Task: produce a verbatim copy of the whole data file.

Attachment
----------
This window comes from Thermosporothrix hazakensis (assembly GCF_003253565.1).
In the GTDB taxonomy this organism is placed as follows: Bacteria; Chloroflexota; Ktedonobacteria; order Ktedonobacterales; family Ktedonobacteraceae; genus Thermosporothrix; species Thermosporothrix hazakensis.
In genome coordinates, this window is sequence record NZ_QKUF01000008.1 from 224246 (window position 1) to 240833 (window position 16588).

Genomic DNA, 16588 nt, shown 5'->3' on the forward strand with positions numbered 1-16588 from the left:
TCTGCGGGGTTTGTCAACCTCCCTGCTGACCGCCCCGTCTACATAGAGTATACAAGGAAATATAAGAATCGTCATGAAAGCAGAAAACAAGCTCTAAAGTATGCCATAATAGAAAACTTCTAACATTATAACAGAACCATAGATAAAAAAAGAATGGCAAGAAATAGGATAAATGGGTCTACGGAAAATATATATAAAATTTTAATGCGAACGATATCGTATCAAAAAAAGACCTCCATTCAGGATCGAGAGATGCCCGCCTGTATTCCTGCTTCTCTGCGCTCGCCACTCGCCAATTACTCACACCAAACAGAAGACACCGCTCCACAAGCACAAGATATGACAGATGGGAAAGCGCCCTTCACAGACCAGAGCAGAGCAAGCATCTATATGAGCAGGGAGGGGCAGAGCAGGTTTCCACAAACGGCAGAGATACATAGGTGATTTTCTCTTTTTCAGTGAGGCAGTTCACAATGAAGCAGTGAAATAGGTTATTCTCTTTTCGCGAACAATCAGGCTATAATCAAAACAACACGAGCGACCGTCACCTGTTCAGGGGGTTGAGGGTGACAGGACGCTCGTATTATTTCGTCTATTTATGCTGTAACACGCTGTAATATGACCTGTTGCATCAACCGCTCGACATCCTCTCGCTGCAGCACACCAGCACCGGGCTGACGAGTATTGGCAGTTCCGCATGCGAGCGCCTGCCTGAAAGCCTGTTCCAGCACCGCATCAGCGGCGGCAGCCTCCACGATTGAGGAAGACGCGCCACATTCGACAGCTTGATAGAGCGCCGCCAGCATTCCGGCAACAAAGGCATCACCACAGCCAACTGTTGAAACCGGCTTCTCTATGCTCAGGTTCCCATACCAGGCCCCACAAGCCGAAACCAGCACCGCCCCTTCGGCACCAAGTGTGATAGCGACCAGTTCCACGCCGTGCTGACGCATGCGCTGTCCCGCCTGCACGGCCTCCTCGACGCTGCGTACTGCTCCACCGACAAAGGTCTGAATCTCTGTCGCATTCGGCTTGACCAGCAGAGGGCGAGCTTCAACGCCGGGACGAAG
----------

This window comes from Thermosporothrix hazakensis (assembly GCF_003253565.1).
In the GTDB taxonomy this organism is placed as follows: Bacteria; Chloroflexota; Ktedonobacteria; order Ktedonobacterales; family Ktedonobacteraceae; genus Thermosporothrix; species Thermosporothrix hazakensis.
In genome coordinates, this window is sequence record NZ_QKUF01000008.1 from 224246 (window position 1) to 240833 (window position 16588).

Genomic DNA, 16588 nt, shown 5'->3' on the forward strand with positions numbered 1-16588 from the left:
TCTGCGGGGTTTGTCAACCTCCCTGCTGACCGCCCCGTCTACATAGAGTATACAAGGAAATATAAGAATCGTCATGAAAGCAGAAAACAAGCTCTAAAGTATGCCATAATAGAAAACTTCTAACATTATAACAGAACCATAGATAAAAAAAGAATGGCAAGAAATAGGATAAATGGGTCTACGGAAAATATATATAAAATTTTAATGCGAACGATATCGTATCAAAAAAAGACCTCCATTCAGGATCGAGAGATGCCCGCCTGTATTCCTGCTTCTCTGCGCTCGCCACTCGCCAATTACTCACACCAAACAGAAGACACCGCTCCACAAGCACAAGATATGACAGATGGGAAAGCGCCCTTCACAGACCAGAGCAGAGCAAGCATCTATATGAGCAGGGAGGGGCAGAGCAGGTTTCCACAAACGGCAGAGATACATAGGTGATTTTCTCTTTTTCAGTGAGGCAGTTCACAATGAAGCAGTGAAATAGGTTATTCTCTTTTCGCGAACAATCAGGCTATAATCAAAACAACACGAGCGACCGTCACCTGTTCAGGGGGTTGAGGGTGACAGGACGCTCGTATTATTTCGTCTATTTATGCTGTAACACGCTGTAATATGACCTGTTGCATCAACCGCTCGACATCCTCTCGCTGCAGCACACCAGCACCGGGCTGACGAGTATTGGCAGTTCCGCATGCGAGCGCCTGCCTGAAAGCCTGTTCCAGCACCGCATCAGCGGCGGCAGCCTCCACGATTGAGGAAGACGCGCCACATTCGACAGCTTGATAGAGCGCCGCCAGCATTCCGGCAACAAAGGCATCACCACAGCCAACTGTTGAAACCGGCTTCTCTATGCTCAGGTTCCCATACCAGGCCCCACAAGCCGAAACCAGCACCGCCCCTTCGGCACCAAGTGTGATAGCGACCAGTTCCACGCCGTGCTGACGCATGCGCTGTCCCGCCTGCACGGCCTCCTCGACGCTGCGTACTGCTCCACCGACAAAGGTCTGAATCTCTGTCGCATTCGGCTTGACCAGCAGAGGGCGAGCTTCAACGCCGGGACGAAG